Our turtles displayed a breathing pattern that typically consisted of single breaths during the short surface intervals between dives, regardless of activity status. Such a pattern has been observed in other captive marine turtles, typically confined to shallow tanks. For example, Lutz and Bentley found that single breaths were the norm in juvenile green and loggerhead turtles, and observed multiple breaths only occasionally after long dives (Lutz and Bentley, 1985). By contrast, Lutcavage and Lutz reported breathing episodes in immature loggerhead turtles that consisted mostly of two breaths and observed an increase in the number of breaths per episode with dive duration (Lutcavage and Lutz, 1991). An increase in the number of breaths per episode with dive duration was also observed in captive juvenile and adult hawksbill turtles (Eretmochelys imbricata) (M.R.E., S.C. and J.-Y.G., unpublished). Within our set-up, green turtles would only occasionally take multiple breaths, typically after long resting dives. However, when diving to depth, green turtles around Reunion Island and Mayotte Island are frequently seen to take multiple breaths at the surface before descending again (M.R.E., unpublished; K. Ballorain unpublished). Hence, the single breath pattern observed in captive turtles might be related to the shallow depth of their holding facilities, where air can be accessed easily, often by simply lifting the head. Mean fR of our turtles during rest (4.5–6.5 breaths h–1; Table 1) and when swimming (8.5 breaths h–1) was lower than fR reported for routinely active juvenile green turtles (9.1 and 12.3 breaths h–1 for winter and summer, respectively) (Southwood et al., 2003), which might be related to the size difference of turtles in the two studies. In our study, fR increased significantly with increases in Tw and activity level (Table 1). A number of marine turtle studies have found a marked change in fR with Tw and activity level (Prange and Jackson, 1976; Jackson and Prange, 1979; Butler et al., 1984; Hochscheid et al., 2004). In most marine turtles, such an increase in fR seems to be the major mechanism to increase ventilation that parallels the increase in , while tidal volume changes little (Prange and Jackson, 1976; Jackson and Prange, 1979; Lutcavage and Lutz, 1997). The significant relationship between fR and during resting and swimming that we found (Fig. 6) indicates that this is also the case in adult green turtles.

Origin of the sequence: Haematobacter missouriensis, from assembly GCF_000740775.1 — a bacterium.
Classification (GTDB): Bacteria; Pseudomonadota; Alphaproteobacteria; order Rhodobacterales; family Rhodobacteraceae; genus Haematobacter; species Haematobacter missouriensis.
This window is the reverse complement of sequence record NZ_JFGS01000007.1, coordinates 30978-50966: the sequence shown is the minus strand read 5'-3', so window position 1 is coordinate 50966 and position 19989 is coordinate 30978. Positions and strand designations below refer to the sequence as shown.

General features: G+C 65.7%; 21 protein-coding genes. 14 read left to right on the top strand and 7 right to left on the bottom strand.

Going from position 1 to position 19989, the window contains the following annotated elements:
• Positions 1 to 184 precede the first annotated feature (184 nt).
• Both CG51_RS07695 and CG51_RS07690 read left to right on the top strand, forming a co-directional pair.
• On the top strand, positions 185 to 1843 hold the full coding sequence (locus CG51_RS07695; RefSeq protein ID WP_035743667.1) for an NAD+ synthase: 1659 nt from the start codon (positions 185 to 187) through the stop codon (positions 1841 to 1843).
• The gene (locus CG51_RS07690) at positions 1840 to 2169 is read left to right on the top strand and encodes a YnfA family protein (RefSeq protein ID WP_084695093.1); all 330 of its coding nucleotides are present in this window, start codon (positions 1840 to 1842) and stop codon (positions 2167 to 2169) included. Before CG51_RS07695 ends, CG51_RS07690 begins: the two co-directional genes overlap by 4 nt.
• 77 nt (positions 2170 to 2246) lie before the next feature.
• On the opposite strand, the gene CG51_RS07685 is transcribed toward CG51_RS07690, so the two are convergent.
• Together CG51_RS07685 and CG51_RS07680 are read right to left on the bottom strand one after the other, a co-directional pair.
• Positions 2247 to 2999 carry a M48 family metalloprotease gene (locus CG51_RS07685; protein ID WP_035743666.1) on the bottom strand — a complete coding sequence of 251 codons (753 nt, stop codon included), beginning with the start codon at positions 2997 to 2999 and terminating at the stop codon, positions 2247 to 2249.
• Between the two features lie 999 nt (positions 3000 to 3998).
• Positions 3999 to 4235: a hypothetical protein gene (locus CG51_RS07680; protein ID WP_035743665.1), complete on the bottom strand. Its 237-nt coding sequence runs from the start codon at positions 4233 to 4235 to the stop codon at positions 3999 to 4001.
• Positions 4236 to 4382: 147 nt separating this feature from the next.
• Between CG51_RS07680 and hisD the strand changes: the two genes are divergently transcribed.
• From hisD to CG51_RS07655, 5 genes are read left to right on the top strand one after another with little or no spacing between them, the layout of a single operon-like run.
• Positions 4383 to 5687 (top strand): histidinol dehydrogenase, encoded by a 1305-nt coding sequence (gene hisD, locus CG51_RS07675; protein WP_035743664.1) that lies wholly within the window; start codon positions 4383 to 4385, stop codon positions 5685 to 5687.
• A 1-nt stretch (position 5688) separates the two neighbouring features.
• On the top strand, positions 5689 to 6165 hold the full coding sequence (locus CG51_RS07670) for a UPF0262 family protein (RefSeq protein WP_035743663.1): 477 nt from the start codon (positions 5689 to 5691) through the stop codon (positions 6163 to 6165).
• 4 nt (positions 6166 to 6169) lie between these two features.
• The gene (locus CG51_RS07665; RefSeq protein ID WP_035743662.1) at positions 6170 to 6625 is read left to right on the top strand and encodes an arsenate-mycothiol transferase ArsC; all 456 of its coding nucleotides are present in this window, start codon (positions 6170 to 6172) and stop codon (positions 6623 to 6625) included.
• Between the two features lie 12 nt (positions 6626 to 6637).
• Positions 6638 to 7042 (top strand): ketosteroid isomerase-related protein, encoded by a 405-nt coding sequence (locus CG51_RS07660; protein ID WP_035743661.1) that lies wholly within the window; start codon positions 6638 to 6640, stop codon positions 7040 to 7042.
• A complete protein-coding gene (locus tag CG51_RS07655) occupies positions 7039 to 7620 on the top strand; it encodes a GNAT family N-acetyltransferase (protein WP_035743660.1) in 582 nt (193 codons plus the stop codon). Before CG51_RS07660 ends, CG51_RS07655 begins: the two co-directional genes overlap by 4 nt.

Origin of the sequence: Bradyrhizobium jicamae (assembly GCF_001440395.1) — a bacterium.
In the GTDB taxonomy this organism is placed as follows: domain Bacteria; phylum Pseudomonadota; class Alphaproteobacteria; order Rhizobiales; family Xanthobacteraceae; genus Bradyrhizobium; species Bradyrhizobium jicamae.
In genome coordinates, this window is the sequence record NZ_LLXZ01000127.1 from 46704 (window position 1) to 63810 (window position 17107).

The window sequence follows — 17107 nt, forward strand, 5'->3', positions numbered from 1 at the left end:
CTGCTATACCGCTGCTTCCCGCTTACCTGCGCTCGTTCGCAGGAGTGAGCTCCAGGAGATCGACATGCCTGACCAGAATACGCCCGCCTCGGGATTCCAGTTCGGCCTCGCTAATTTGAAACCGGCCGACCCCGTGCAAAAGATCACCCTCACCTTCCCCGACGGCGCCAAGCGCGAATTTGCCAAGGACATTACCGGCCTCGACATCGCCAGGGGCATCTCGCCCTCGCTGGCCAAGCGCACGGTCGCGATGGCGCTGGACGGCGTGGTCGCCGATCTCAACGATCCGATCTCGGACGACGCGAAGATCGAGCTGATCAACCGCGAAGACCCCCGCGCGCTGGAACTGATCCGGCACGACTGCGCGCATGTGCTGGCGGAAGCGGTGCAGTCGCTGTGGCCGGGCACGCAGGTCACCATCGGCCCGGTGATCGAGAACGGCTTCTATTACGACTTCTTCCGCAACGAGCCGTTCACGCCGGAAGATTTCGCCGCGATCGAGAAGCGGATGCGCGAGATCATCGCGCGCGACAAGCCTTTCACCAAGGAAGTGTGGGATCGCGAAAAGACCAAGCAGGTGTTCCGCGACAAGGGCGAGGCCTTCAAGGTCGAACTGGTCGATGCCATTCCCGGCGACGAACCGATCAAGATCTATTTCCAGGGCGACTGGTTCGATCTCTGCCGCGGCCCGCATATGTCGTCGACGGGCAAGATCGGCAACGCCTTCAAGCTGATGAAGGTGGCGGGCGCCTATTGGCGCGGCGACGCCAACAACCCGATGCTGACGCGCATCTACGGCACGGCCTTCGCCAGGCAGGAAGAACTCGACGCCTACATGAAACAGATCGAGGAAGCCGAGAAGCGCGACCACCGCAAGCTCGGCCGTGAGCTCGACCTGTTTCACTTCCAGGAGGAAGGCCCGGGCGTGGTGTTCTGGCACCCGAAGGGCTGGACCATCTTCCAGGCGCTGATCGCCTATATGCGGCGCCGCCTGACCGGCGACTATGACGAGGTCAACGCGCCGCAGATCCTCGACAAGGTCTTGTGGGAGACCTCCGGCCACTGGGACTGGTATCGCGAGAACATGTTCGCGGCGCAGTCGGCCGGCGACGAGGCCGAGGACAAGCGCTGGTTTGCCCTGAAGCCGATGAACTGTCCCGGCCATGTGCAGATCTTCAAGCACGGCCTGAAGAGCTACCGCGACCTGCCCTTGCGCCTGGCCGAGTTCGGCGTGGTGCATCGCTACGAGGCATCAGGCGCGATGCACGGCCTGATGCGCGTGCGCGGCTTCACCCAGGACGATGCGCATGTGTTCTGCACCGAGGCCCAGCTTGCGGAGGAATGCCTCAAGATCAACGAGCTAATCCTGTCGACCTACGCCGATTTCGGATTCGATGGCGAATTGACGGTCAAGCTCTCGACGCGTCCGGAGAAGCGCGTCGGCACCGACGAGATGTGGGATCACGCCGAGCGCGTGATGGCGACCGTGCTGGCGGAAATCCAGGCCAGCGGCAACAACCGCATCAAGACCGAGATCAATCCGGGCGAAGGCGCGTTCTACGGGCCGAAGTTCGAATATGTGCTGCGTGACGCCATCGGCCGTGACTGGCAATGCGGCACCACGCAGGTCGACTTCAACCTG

Using PDBA to estimate during diving